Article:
GOD seeks for adornment of this kind, and desires a soul arrayed in such a manner. Remember that you are called the daughter of God, according to what he says, "Hearken,[76] O daughter, and consider." But you yourself also, as often as you call God your Father, bear witness that you are the daughter of God. Wherefore, if you are the daughter of God, take care that you do none of those things which are unworthy of God, your Father; but do all things as being the daughter of God. Reflect how the daughters of nobles in this world conduct themselves, to what habits they are accustomed and by what exercises they train themselves. In some of them, there is so great modesty, so great dignity, so great self-restraint, that they excel the habits of other human beings in regard to human nobleness, and, lest they should attach any mark of disgrace on their honorable parents by their failure, they strive to acquire another[77] nature for themselves by the mode of their acting in the world. And do you, therefore, have regard to your origin, consider your descent, attend to the glory of your nobility. Acknowledge that you are not merely the daughter of man, but of God, and adorned with the nobility of a divine birth. So present yourself to the world that your heavenly birth be seen in you, and your divine nobleness shine clearly forth. Let there be in you a new dignity, an admirable virtue, a notable modesty, a marvelous patience, a gait becoming a virgin with a bearing of true shamefacedness, speech always modest, and such as is uttered only at the proper time, so that whosoever beholds you may admiringly exclaim: "What is this exhibition of new dignity among men? What is this striking modesty, what this well-balanced excellence, what this ripeness of wisdom? This is not the outcome of human training or of mere human discipline. Something heavenly sheds its fragrance on me in that earthly body. I really believe that God does reside in some human beings." And when he comes to know that you are a handmaid of Christ, he will be seized with the greater amazement, and will reflect how marvelous must be the Master, when his handmaid manifests such excellence.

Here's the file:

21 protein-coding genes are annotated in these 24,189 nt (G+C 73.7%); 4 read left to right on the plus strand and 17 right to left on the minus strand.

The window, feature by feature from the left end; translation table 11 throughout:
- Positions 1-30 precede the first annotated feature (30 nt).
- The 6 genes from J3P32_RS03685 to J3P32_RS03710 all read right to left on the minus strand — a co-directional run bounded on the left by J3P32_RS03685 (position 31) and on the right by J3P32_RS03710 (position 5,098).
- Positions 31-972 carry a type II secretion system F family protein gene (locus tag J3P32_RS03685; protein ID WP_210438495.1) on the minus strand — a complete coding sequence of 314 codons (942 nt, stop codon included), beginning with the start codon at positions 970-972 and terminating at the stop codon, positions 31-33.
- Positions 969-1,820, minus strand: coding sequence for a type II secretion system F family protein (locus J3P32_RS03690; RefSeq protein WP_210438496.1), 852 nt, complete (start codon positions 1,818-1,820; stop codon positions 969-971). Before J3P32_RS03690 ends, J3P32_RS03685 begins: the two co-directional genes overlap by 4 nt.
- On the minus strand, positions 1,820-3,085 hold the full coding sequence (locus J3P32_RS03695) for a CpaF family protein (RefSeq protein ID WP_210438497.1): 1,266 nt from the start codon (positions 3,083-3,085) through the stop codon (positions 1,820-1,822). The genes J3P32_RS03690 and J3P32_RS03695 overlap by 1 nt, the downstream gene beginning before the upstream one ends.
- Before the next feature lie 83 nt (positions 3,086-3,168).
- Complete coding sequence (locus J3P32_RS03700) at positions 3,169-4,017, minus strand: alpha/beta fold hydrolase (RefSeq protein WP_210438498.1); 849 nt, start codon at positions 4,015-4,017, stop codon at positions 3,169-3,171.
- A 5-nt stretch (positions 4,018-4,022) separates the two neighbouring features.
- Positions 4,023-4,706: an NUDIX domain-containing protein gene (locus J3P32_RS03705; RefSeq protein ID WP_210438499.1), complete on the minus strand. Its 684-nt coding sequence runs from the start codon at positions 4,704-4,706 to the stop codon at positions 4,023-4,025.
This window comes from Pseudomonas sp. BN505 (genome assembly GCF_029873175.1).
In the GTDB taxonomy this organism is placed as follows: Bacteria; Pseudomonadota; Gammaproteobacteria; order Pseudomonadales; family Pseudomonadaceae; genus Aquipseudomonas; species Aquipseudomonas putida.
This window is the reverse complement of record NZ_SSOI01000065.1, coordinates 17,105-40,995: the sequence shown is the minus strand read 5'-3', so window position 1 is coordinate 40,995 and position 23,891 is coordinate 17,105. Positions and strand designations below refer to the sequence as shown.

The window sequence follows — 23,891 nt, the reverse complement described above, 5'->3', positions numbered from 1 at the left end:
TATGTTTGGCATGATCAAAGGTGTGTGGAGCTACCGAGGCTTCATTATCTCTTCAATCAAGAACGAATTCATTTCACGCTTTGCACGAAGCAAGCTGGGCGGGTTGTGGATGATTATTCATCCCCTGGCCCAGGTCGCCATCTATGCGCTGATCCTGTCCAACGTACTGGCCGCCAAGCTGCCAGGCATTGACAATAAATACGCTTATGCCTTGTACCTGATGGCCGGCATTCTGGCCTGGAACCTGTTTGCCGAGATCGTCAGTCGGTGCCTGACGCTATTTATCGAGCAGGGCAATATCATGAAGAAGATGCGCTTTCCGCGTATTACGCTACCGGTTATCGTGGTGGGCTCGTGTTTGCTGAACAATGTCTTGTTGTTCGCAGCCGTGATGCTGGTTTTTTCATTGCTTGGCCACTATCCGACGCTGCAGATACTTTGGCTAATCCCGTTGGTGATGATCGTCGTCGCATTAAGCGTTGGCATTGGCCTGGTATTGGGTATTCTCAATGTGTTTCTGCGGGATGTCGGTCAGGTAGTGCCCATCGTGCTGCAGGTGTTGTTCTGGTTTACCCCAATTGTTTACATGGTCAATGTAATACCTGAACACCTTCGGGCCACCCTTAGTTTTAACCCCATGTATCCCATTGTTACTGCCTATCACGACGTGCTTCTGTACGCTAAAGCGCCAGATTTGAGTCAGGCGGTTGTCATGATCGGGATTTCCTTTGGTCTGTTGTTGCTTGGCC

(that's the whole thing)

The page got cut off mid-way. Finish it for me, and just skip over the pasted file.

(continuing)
IF you wish, then, to be with Christ, you must live according to the example of Christ, who was so far removed from all evil and wickedness, that he did not render a recompense even to his enemies, but rather even prayed for them. For I do not wish you to reckon those souls Christian, who (I do not say) hate either their brothers or sisters, but who do not, before God as a witness, love their neighbors with their whole heart and conscience, since it is a bounden duty for Christians, after the example of Christ himself, even to love their enemies. If you desire to possess fellowship with the saints, cleanse your heart from the thought of malice and sin. Let no one circumvent you; let no one delude you by beguiling speech. The court of heaven will admit none except the holy, and righteous, and simple, and innocent, and pure. Evil has no place in the presence of God. It is necessary that he who desires to reign with Christ should be free from all wickedness and guile. Nothing is so offensive, and nothing so detestable to God, as to hate any one, to wish to harm any one; while nothing is so acceptable to him as to love all men. The prophet knowing this bears witness to it when he teaches, "Ye who[78] love the Lord, hate evil."